Ronald P. McArthur, the founding president of Thomas Aquinas College, died Oct. 17 and is being remembered for the profound impact he had on the college's community, and beyond.

"He was the kind of man that was of very strong and particular opinions … but he still had a great liberality of heart and mind, and in that true Thomistic fashion, would give a listen to his interlocutor whom he disagreed with in a way that most people don't listen to their friends," Andrew Whaley, a 2005 graduate of Thomas Aquinas College, shared with CNA Oct. 18.

"He would really listen to you, and really try to understand … he shocked me with his humility and liberality all the time."

The college's current president, Michael F. McLean, stated Thursday that "the entire Thomas Aquinas College community is united in prayer for Dr. McArthur."

"Of course, we pray first for the repose of his soul and the consolation of his wife, Marilyn, but we also offer a deep, heartfelt prayer of thanksgiving. We thank God for blessing us with this good, holy man, who was our mentor, our colleague, our teacher, and our friend."

McArthur was born in California in 1924, and served in the U.S. Army during World War II. Attending St. Mary's College after the war, he planned to become a lawyer. But his encounter with Plato's "Apology" transformed him; he said, "I saw then that ideas were important."

Following his time at St. Mary's, McArthur earned a doctorate in philosophy at Laval University of Quebec, and then taught at several California colleges. Together with a number of colleagues, McArthur formed a vision for Catholic liberal education and decided to form a college devoted to it.

Thomas Aquinas College's founding document was written in 1969, and McArthur was named its first president the following year. As president, he recruited faculty and students; fundraised; and taught.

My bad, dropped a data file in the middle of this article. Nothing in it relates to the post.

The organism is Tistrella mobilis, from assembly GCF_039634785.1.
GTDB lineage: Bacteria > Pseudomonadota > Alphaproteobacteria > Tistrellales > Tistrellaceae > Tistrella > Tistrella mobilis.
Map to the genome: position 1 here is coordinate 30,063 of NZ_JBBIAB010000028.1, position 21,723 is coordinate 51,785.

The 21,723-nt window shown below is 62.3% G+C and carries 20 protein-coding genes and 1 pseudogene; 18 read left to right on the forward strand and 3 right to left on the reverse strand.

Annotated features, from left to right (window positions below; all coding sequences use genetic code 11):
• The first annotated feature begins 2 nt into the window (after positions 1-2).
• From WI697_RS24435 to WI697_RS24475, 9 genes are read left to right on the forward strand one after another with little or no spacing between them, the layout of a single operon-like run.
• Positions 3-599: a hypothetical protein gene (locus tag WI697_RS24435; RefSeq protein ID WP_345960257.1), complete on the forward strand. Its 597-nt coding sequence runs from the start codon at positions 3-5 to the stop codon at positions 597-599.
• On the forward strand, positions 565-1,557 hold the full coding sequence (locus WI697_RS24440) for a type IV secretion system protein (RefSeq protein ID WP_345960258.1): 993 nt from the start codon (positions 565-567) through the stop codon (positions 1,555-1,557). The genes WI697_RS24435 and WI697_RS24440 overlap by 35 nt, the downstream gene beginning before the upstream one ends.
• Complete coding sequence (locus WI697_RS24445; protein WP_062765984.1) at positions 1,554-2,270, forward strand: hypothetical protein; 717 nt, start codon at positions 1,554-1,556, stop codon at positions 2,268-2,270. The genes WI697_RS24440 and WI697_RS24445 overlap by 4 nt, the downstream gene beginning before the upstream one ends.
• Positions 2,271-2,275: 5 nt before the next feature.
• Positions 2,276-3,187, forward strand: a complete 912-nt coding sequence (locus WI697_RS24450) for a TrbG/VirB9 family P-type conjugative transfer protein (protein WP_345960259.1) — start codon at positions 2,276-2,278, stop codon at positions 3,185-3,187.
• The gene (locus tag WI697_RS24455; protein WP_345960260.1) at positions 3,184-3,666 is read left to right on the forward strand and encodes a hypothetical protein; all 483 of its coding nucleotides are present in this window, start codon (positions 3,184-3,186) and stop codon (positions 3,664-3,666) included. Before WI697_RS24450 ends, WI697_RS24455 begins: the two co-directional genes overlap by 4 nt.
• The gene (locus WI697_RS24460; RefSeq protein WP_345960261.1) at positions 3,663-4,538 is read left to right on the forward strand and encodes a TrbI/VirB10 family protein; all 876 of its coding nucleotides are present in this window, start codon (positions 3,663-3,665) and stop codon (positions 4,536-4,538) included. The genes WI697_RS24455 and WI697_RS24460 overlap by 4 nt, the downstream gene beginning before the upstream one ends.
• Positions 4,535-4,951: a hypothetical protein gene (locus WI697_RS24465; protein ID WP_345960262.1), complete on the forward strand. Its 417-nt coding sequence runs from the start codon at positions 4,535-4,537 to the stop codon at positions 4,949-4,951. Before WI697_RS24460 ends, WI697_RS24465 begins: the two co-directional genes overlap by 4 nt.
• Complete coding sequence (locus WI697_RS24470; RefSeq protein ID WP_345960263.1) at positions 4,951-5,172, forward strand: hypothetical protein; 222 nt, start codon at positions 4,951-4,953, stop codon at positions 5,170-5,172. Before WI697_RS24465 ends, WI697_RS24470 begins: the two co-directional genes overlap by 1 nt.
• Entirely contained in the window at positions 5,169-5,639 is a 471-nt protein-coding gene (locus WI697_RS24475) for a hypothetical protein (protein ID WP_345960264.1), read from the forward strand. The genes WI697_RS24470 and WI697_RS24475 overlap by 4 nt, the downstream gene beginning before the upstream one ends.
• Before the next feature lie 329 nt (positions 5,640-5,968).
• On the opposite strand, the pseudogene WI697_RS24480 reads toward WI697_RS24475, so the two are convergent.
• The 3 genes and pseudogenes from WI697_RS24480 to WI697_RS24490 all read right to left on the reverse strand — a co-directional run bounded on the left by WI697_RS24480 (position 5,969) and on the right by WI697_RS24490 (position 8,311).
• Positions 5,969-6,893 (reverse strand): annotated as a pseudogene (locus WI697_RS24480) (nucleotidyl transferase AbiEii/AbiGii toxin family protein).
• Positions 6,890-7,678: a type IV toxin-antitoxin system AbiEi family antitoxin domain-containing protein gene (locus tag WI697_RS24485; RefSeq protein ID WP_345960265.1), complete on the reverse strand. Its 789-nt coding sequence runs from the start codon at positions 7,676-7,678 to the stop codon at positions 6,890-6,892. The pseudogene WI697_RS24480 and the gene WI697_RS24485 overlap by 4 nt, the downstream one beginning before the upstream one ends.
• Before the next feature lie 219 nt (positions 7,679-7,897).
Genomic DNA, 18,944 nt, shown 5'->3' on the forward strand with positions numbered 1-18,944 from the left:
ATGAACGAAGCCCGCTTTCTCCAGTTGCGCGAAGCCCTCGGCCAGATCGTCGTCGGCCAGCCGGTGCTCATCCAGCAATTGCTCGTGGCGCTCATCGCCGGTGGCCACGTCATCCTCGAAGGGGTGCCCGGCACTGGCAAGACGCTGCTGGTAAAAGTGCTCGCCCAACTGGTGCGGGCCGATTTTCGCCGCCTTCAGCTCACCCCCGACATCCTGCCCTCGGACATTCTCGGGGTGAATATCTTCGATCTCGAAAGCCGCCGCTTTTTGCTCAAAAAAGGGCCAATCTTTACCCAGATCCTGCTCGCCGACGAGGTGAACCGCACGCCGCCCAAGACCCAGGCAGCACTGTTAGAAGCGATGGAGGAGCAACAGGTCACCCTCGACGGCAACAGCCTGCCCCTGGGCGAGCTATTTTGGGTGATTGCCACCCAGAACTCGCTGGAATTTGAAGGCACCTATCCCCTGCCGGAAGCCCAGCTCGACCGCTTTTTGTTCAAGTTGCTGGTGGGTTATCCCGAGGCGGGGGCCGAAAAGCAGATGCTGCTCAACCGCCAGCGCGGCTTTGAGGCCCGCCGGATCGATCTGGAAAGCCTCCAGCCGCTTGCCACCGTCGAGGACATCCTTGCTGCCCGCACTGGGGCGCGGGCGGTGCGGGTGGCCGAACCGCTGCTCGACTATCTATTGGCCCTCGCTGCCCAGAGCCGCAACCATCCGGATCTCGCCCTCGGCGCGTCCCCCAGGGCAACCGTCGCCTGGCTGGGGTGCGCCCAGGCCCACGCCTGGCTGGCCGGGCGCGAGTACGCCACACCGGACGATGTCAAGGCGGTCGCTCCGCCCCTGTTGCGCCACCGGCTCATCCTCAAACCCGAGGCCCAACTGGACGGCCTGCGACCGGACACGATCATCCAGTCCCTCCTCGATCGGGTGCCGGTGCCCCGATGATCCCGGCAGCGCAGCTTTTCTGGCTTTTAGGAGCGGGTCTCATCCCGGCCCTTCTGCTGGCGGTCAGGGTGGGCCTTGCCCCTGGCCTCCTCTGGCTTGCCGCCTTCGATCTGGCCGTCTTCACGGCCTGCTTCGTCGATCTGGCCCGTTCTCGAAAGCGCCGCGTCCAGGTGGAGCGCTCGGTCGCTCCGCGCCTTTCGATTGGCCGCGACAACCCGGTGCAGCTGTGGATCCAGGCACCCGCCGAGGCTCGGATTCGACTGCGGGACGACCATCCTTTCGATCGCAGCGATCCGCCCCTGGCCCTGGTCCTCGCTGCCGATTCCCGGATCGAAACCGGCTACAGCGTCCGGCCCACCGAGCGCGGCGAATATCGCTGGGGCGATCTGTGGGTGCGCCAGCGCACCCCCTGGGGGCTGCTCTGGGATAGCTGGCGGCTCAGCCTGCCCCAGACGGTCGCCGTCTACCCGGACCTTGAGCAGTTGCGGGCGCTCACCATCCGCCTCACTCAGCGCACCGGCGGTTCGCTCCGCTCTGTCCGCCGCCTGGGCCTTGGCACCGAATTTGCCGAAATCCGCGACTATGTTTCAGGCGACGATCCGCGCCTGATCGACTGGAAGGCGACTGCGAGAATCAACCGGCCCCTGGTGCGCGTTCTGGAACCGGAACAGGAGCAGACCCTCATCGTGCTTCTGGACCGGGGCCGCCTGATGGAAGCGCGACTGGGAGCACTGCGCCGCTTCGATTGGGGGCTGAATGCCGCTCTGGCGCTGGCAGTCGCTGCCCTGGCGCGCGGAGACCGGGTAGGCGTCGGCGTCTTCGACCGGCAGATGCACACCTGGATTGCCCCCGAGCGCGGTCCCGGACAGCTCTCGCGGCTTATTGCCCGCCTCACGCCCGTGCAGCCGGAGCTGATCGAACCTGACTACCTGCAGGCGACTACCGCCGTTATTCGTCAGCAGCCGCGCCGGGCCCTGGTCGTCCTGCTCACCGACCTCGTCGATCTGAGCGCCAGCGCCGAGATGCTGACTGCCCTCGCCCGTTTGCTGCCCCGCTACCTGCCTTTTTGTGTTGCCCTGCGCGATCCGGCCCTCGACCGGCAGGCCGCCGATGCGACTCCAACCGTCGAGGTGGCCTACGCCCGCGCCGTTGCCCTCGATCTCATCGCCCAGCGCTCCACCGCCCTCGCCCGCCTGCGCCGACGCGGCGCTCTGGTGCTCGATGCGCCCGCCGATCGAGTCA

He remained president through 1991, and then returned in 2002 as a tutor. Due to failing health, he retired from teaching in 2012.

"We started the school because we thought that education in general was going in the wrong direction, to more and more specialization, to fewer and fewer required courses, that students were not being generally educated," McArthur told the Los Angeles Times when he stepped down as college president.

"And we thought, more particularly, that Catholic schools were losing their sense of purpose."

Whaley characterized McArthur as one of "these men who looked out at the modern landscape, all of the upheaval going on, and developed a vision for the way things ought to be, in their heart, and had the guts to pull the trigger and build it."

He added that McArthur "had a big heart; he did so much kindness, so much good to people behind the scenes, in addition to building Thomas Aquinas College."

McLean, who became the college's president in 2010, reflected that "it is beautiful to contemplate the many fruits of Dr. McArthur's work."

"How many people came to the College that he helped to found and, as a result, discovered the life of the mind, the gift of faith, or their vocations? How many people are now priests or religious, bringing grace to countless others? How many marriages, families, children, and grandchildren owe their very existence, in part, to the sacrifices he made?"

"Already, we can see quite clearly the world of good Dr. McArthur achieved in his short time on this earth. May he rest in peace," McLean concluded.

McArthur's funeral Mass will be said Oct. 25 at 9 am at Our Lady of the Most Holy Trinity Chapel on the college campus, and will be in the extraordinary form. It will be preceded by a rosary the prior evening, at 7 pm, at the same chapel.